21st Annual Literary Festival
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John McPhee and Robert Pinsky head lineup of visiting writers for 21st annual Literary Festival, Oct. 6-9
Best-selling nonfiction writer John McPhee and U.S. Poet Laureate Robert Pinsky will be just two of a dozen nationally known authors, poets and writers at Old Dominion's 21st Annual Literary Festival, "Electric Voice: Coming of Age," Oct. 6-9.

During the festival, which is free and open to the public, the writers will read from their works, talk about their life experiences and participate in panel discussions.
assistant professor of English and director of the festival.

"When Walt Whitman wrote 'I sing the body electric,' I believe he was testifying to this and to the truth that the human voice and the syllables that make its meanings are sweet embodiments of the current that sustains our humanity," Seibles said.

A prolific author with more than 20 books to his credit, McPhee has been a staff writer with the New Yorker since 1965 and teaches writing at Princeton University.
The title of the festival, " Electric Voice: Coming of Age," refers to the electric current that is constantly moving in each of us, invisibly charg-ing the body, according to Tim Seibles,

He received the Award in Literature from the American Academy of Arts and Letters in 1977. His latest book is "Irons in the Fire" (1997). McPhee will speak at 8 p.m.

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Friday, Oct. 8, in Chandler Recital Hall of the Diehn Center.

Pinsky became the U.S. Poet Laureate in fall 1997. The author of five books of poetry, includ-ing "The Figured Wheel: New and Collected Poems 1966 - 1996," he recently propelled Dante onto the best-seller lists with his acclaimed 1994 verse translation of "The Inferno."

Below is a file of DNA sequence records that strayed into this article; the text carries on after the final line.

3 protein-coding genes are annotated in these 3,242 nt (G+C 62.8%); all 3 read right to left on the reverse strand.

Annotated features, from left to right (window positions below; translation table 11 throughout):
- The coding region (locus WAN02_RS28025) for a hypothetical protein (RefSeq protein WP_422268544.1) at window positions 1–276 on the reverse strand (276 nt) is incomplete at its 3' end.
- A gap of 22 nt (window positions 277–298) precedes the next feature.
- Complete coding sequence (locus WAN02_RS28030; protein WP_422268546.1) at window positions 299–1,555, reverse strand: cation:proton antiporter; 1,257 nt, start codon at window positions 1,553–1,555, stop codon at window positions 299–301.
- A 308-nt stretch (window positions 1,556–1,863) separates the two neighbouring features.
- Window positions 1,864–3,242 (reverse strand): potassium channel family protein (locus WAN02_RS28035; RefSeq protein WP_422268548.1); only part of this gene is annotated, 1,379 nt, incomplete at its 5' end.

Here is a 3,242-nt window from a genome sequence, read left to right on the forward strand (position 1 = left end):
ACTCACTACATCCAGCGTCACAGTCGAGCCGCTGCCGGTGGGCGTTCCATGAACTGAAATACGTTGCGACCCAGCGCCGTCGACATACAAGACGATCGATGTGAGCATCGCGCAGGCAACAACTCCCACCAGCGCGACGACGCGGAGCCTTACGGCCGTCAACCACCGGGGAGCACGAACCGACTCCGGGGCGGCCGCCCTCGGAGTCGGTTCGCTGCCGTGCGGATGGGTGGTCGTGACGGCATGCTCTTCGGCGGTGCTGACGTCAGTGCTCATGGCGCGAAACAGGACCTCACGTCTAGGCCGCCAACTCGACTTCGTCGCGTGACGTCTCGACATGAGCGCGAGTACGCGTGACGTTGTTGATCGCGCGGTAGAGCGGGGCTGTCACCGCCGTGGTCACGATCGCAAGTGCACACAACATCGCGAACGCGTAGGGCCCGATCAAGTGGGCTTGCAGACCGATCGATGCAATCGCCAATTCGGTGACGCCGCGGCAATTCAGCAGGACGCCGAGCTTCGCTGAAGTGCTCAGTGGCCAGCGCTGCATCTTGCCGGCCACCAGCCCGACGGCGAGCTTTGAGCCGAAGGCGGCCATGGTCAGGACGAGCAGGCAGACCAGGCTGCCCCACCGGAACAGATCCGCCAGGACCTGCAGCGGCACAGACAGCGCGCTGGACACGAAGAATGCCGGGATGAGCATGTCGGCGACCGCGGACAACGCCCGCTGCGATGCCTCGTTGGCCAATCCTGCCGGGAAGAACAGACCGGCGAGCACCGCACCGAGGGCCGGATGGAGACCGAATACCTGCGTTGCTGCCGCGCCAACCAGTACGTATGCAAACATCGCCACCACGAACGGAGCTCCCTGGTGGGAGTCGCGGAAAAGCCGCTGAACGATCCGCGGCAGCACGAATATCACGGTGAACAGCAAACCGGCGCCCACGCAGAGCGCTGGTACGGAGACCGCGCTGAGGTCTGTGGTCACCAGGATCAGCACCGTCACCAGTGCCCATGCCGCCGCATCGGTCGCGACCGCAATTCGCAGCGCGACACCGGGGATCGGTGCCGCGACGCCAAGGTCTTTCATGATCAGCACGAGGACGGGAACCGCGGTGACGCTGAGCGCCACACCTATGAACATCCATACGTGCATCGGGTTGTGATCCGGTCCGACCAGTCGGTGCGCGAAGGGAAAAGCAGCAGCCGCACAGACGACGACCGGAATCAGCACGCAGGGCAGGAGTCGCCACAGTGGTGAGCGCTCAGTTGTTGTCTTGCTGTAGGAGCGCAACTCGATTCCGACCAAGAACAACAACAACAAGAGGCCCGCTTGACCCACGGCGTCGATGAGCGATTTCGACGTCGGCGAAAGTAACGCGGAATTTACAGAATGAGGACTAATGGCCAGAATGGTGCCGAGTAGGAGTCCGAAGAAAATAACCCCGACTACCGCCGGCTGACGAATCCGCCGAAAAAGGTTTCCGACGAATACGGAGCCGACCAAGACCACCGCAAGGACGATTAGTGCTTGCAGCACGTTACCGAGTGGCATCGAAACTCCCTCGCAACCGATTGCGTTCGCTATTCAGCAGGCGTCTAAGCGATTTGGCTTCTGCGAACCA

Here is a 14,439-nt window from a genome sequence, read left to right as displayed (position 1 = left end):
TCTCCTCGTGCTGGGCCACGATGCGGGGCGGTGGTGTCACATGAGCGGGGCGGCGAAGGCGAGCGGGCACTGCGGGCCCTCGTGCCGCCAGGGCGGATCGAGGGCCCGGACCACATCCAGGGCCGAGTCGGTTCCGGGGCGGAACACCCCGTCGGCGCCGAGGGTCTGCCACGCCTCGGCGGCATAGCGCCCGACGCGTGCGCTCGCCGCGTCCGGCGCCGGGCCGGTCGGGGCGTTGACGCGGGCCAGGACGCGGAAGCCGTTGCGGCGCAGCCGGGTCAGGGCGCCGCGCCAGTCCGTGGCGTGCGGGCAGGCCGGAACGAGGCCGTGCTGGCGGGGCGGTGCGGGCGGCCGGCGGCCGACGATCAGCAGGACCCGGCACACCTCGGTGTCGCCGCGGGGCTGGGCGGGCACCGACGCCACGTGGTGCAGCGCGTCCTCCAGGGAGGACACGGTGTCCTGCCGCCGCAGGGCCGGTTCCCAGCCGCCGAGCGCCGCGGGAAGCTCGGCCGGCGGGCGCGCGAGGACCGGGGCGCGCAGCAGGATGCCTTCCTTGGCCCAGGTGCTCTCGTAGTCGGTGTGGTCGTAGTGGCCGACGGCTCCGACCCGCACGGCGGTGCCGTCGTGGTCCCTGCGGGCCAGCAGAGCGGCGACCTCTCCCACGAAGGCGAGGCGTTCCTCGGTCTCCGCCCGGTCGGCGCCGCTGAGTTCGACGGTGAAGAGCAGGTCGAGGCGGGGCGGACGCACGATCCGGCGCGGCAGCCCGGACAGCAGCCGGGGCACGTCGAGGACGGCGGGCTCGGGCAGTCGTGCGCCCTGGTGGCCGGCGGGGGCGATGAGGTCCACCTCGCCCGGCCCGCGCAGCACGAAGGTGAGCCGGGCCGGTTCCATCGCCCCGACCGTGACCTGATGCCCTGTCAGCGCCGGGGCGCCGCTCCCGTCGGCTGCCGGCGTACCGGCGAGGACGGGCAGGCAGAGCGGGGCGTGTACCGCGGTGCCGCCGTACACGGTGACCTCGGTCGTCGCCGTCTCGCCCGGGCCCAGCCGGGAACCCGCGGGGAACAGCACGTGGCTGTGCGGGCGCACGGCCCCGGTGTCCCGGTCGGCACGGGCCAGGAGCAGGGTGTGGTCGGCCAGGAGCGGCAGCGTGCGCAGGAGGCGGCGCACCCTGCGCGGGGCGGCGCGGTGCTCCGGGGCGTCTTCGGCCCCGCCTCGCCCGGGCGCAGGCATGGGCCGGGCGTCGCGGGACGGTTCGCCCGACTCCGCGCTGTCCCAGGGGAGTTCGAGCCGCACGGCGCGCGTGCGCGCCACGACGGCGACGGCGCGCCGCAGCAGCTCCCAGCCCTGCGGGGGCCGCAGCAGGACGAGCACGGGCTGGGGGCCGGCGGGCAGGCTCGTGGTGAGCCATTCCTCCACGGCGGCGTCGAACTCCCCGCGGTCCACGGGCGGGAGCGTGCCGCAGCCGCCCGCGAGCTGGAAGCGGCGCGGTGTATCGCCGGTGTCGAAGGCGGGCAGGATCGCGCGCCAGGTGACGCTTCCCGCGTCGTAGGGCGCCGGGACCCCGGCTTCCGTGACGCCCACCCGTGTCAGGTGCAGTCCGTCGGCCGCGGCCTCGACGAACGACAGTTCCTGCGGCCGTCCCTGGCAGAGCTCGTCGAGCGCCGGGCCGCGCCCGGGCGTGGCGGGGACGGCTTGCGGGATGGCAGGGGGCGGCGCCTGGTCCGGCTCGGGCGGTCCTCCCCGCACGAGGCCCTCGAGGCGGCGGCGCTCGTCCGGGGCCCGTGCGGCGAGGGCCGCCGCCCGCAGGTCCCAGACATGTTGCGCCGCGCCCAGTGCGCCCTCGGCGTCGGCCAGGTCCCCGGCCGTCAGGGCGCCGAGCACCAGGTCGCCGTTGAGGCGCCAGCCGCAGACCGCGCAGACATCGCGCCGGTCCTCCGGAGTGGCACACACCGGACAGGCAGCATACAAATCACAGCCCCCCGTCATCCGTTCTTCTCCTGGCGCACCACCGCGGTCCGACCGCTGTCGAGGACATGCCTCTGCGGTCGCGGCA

He currently teaches in the Graduate Writing Program at Boston University and is a regular contributor to "The NewsHour with Jim Lehrer," reading poems linked to news events. His book "History of My Heart" won the William Carlos Williams Prize and "The Figured Wheel" was nominated for the Pulitzer.

Also participating in the festival will be poet Scott Cairns, associate professor of English at Old Dominion, and writer Michael Pearson, director of the Creative Writing Program.

Tuesday, October 6

*2 p.m. - Tony Grooms, fiction, poetry; H/NN Room, Webb Center.
*3:30 p.m. -Jane Bernstein, nonfiction; H/NN Room, Webb Center.
* 8 p.m. Robert Pinsky, U.S. Poet Laureate; Chandler Recital Hall, Diehn Center.

Wednesday, October 7
10 a.m. Jacqueline Woodson, fiction; Chandler Recital Hall, Diehn Center.

*2 p.m. Jack Myers, poetry; River Rooms, Webb Center.
*3:30 p.m. Jack Myers and Jacqueline Woodson panel discussion, "Saying What You Mean: The Art of Honesty"; River Rooms, Webb Center.
* 8 p.m. Nicole Brossard, poetry, fiction, non-fiction; Chandler Recital Hall, Diehn Center.

Thursday, October 8

* 10 a.m. Scott Cairns, poetry; H/NN Room, Webb Center.
* 2 p.m. - Tony Hoagland, poetry; H/NN Room, Webb Center.
* 3:30 p.m. Li-Young Lee and Maria Luisa Carino panel discussion, "A New Dialogue: Asian and Asian-American Writers in America"; H-NN Room, Webb Center.
* 8 p.m. Li-Young Lee, poetry; Chandler Recital Hall, Diehn Center.

Friday, October 9

* 10 a.m. - Tony Hoagland, Sena Naslund and Michael Pearson panel discussion, "Whom Do You Believe? Three Genres, Three Takes?"; Chandler Recital Hall, Diehn Center.
2 p.m. - Sena Naslund, fiction; Chandler Recital Hall, Diehn Center.
*3:30 p.m. Maria Luisa Carino, poetry, non-fiction; Chandler Recital Hall, Diehn Center.
* 8 p.m. John McPhee, nonfiction; Chandler Recital Hall, Diehn Center.

*The Literary Festival isfunded in part by a grant from the Noifolk Commission on the Arts and Humanities and by the Dr. Forrest P. White Endowment, made possible by a generous gift from Mrs. Edie White.